Within the heart of the atheist is a profound desire not that God would look at him, but that God would overlook him, that God would ignore him. This is our most base response to the existence of God. As we saw in the Garden of Eden, the first impulse of Adam and Eve, after their initial transgression of the law of God, was that they ran. They hid and did not want God to see them: “Don’t look at me. I’m ashamed.”
The tragedy is that Sartre and, at that point in their experience, Adam and Eve, had not yet experienced the benevolent gaze of God, the healing gaze of God, the compassionate look of God.
David, when he had known forgiveness, said to God: “O Lord, search me and know me. I know I can’t hide from You. I can hide from men, but there’s nowhere I can flee from Your Spirit. If I ascend into heaven, You’re there. If I make my bed in Sheol, Thou art there. And before a word is formed on my lips, You know it altogether.” David said, “Please look at me.”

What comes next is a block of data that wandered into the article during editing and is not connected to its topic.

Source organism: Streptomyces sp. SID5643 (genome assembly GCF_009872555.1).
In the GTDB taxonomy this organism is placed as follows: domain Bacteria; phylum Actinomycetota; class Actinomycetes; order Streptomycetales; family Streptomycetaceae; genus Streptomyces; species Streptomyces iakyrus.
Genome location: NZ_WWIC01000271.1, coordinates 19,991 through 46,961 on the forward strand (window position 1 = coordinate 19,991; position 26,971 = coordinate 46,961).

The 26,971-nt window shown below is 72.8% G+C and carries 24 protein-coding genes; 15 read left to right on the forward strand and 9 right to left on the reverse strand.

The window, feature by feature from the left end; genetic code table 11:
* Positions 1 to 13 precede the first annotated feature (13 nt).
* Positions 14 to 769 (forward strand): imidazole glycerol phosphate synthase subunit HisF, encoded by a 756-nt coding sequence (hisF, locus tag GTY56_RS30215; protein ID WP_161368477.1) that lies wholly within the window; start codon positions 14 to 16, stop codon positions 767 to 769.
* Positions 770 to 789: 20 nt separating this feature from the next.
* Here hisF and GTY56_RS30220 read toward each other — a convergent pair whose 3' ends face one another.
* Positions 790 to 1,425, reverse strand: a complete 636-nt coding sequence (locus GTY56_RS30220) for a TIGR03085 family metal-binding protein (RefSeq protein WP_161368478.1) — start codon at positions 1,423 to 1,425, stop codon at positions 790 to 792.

The man from the crowd was saying: “Jesus, look at my son. Don’t pass by and fail to notice him in his pain and in his misery.” He asked Jesus to look at his son, not with the look of judgment or scorn, but with the gaze of mercy and healing: “Please look on my son. He’s my only child.”
The man went on to describe his son’s condition: “A spirit seizes him, and he cries out. It convulses him. He foams at the mouth.” This sounds like a description of epilepsy, but remember that Luke was a physician. He knew the difference between normal epilepsy and a demonically-induced epileptic convulsion.
The Perverse and the Faithless
Jesus understood that what ailed the man’s son was no mere disease, but an invasion from hell into the boy’s life. The man said, “I begged Your disciples to cast it out, but they could not.” They failed. They had the authority. They had the power. But, this time, it did not work. If we ever find a time in sacred Scripture where our Lord displayed annoyance and frustration, here it is, where He answered and said, “O faithless and perverse generation, how long shall I be with you and bear with you?”